On occasion, the helping professional walks an invisible line between supporting the client and undermining her credo. He takes care not to rob the sufferer of the spiritual reliance upon which she depends.

Too often, a patient encounters co-religionists who shun her because of her alleged moral failure or absence of prompt forgiveness of devastating injuries.

The same challenge occurs if she is told her emotional pain demonstrates a lack of commitment to the Almighty’s requirements. So-called righteous individuals have been known to blame unhappiness on insufficient prayer or shaky fidelity to dogma.

The counselor needs to negotiate this tightrope-like pathway regardless of his own doctrinal attitudes or their absence. The personal bias of an atheist social worker is not necessarily less or more than the prejudice held by a therapist who belongs to the patient’s community of faith.

Religion can connect the individual to something beyond himself. Our secular and isolated world of individualism leaves many without a sense of higher values. I needn’t explain the problems of too great a focus on the self, material success, or the tribe.

While religious differences present unique challenges, other variables also impact the doctor-patient relationship. These include age, race, nationality, gender, background, politics, personality, sexual identity, therapeutic orientation, and more.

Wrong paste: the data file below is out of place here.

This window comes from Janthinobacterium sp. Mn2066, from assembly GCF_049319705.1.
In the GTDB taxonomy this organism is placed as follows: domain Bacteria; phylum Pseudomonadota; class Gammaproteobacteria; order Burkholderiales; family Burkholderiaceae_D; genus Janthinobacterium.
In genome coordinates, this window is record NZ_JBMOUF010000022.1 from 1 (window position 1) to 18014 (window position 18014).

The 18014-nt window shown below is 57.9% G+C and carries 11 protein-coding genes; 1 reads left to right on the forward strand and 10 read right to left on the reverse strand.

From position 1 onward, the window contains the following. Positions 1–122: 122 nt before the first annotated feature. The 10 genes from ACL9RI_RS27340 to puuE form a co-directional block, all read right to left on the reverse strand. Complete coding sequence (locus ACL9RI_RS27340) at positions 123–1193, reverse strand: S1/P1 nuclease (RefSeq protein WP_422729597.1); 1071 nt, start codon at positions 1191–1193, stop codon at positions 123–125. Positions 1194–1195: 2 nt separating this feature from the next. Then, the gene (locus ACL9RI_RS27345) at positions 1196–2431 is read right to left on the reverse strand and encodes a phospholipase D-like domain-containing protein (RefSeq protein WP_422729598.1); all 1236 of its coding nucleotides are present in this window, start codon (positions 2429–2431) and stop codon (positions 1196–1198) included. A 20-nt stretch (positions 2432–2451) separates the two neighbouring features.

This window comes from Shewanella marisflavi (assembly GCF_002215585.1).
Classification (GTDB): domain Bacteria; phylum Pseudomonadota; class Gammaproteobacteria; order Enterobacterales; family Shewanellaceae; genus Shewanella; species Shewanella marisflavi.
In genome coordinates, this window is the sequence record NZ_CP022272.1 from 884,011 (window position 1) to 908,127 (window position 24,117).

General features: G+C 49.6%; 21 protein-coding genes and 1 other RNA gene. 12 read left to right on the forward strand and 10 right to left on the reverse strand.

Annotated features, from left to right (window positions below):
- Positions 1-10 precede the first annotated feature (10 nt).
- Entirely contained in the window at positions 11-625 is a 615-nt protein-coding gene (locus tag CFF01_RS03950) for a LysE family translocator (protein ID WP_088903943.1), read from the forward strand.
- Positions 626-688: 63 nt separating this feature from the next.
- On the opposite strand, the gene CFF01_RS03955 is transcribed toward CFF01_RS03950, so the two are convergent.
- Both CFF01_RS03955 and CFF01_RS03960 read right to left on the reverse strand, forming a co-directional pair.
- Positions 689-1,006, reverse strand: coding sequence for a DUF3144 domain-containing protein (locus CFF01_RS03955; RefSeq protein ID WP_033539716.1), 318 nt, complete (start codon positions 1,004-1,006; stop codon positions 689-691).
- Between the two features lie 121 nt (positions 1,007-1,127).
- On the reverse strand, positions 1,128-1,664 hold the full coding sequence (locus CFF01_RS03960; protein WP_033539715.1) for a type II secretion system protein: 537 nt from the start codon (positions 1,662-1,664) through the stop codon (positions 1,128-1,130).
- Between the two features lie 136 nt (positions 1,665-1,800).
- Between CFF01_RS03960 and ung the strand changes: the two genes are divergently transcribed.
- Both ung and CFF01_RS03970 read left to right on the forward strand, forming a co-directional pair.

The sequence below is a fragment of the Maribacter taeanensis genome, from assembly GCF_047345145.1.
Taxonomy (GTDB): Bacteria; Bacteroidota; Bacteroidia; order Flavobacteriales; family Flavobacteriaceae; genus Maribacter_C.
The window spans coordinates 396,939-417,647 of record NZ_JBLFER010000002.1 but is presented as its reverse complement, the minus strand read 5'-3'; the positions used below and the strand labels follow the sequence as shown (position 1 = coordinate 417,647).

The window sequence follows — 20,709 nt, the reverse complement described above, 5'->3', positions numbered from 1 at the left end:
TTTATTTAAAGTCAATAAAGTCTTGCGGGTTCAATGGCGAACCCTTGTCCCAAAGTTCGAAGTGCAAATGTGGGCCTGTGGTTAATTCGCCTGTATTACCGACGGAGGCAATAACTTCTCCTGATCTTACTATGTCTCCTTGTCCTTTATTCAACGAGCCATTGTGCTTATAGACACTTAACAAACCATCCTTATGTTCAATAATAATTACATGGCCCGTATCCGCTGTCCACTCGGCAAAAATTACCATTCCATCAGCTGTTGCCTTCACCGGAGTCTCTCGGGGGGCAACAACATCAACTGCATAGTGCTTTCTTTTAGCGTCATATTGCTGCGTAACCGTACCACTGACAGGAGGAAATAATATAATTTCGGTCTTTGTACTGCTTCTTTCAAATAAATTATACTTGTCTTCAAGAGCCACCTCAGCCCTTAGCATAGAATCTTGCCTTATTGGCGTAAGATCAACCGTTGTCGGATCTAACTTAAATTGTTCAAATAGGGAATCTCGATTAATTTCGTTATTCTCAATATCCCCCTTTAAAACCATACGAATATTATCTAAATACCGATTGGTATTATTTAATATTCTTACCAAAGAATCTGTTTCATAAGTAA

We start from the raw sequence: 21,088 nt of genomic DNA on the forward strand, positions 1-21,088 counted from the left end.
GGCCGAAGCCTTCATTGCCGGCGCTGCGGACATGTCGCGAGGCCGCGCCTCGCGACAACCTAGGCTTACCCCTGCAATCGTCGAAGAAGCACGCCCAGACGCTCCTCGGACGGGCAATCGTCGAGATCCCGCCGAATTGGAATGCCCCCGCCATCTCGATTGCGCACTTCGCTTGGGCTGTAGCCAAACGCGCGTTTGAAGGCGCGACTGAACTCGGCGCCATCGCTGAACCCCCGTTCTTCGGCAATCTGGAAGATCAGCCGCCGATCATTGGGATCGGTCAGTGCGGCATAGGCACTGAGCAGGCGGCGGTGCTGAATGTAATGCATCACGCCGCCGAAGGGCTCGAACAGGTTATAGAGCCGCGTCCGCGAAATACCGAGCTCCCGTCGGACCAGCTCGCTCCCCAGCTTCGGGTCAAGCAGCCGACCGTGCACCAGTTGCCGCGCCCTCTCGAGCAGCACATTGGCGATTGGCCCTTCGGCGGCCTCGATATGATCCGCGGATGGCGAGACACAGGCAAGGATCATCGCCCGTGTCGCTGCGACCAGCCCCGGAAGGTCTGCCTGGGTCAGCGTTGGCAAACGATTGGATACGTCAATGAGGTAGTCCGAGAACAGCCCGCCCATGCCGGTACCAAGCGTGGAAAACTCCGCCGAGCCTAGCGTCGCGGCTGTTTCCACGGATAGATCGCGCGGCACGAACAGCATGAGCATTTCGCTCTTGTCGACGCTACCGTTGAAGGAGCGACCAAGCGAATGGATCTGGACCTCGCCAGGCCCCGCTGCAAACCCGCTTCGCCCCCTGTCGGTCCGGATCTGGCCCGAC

Experienced and talented counselors work to create the human connection needed for healing. When such souls are suited to their vocation, they welcome the enlargement of their own humanity by encountering and assisting people unlike them.


All three of the images are sourced from the Art Institute of Chicago. The first is The Battle between the Gods and the Giants, 1608, by Joachim Antonisz Wtewael. Next comes Sunset, 1930, by Paul Klee. Finally, Bodhisattva, from 8th century, Japan.

26 thoughts on “When Your Therapist Doesn’t Share Your Faith

  1. Jo Ellen Reaves

    As a Christian who benefited greatly from your wise counsel, I can attest to the fact that you walked that invisible line and it helped me develop into the person I am today. Thank you for your integrity, care, and professionalism.

    Liked by 2 people

    • This means a great deal to me, Jo Ellen. I can’t even put it into words. I can only say that to know how far you came during and after our contact was beyond remarkable. Your “being” is testimony to what can sometimes, too rarely, be accomplished by a combination of courage and faith. I’m glad I could help and lucky to have been along for part of the journey.

      Liked by 1 person

  2. lydiahopebakker

    I also am a Christian who sees a therapist who is an atheist. She’s amazing though, and so professional! I pray for her regularly…

    Liked by 1 person

    • Thank you, Lydia. In the past year a friend of over 50 years surprised me by telling me he prayed for me. He, too, is an atheist. And, I recently discovered for myself, despite my lack of belief in a supreme being, I also was able, for the first time since I was an early teen, to pray for someone. To do so, at least in my own case, was offered in hope.

      Liked by 2 people